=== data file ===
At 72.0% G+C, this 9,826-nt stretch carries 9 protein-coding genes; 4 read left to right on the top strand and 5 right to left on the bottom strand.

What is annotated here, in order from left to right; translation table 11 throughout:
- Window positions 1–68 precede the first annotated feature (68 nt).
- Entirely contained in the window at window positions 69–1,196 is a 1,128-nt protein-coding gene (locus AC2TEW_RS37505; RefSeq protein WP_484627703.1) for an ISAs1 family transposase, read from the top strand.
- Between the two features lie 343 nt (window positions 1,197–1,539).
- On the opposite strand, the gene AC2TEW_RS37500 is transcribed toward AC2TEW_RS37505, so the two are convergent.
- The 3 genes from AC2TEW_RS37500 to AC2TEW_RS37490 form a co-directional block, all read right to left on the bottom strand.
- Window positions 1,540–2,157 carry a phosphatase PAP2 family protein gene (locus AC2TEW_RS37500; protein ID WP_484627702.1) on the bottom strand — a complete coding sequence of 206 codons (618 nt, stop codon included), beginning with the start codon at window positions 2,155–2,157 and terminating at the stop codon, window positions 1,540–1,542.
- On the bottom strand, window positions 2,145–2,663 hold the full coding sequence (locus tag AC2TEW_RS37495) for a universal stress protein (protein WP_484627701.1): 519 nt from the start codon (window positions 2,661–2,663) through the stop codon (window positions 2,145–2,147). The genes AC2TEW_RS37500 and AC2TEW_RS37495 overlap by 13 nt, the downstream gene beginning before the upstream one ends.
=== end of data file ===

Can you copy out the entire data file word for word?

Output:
At 72.0% G+C, this 9,826-nt stretch carries 9 protein-coding genes; 4 read left to right on the top strand and 5 right to left on the bottom strand.

What is annotated here, in order from left to right; translation table 11 throughout:
- Window positions 1–68 precede the first annotated feature (68 nt).
- Entirely contained in the window at window positions 69–1,196 is a 1,128-nt protein-coding gene (locus AC2TEW_RS37505; RefSeq protein WP_484627703.1) for an ISAs1 family transposase, read from the top strand.
- Between the two features lie 343 nt (window positions 1,197–1,539).
- On the opposite strand, the gene AC2TEW_RS37500 is transcribed toward AC2TEW_RS37505, so the two are convergent.
- The 3 genes from AC2TEW_RS37500 to AC2TEW_RS37490 form a co-directional block, all read right to left on the bottom strand.
- Window positions 1,540–2,157 carry a phosphatase PAP2 family protein gene (locus AC2TEW_RS37500; protein ID WP_484627702.1) on the bottom strand — a complete coding sequence of 206 codons (618 nt, stop codon included), beginning with the start codon at window positions 2,155–2,157 and terminating at the stop codon, window positions 1,540–1,542.
- On the bottom strand, window positions 2,145–2,663 hold the full coding sequence (locus tag AC2TEW_RS37495) for a universal stress protein (protein WP_484627701.1): 519 nt from the start codon (window positions 2,661–2,663) through the stop codon (window positions 2,145–2,147). The genes AC2TEW_RS37500 and AC2TEW_RS37495 overlap by 13 nt, the downstream gene beginning before the upstream one ends.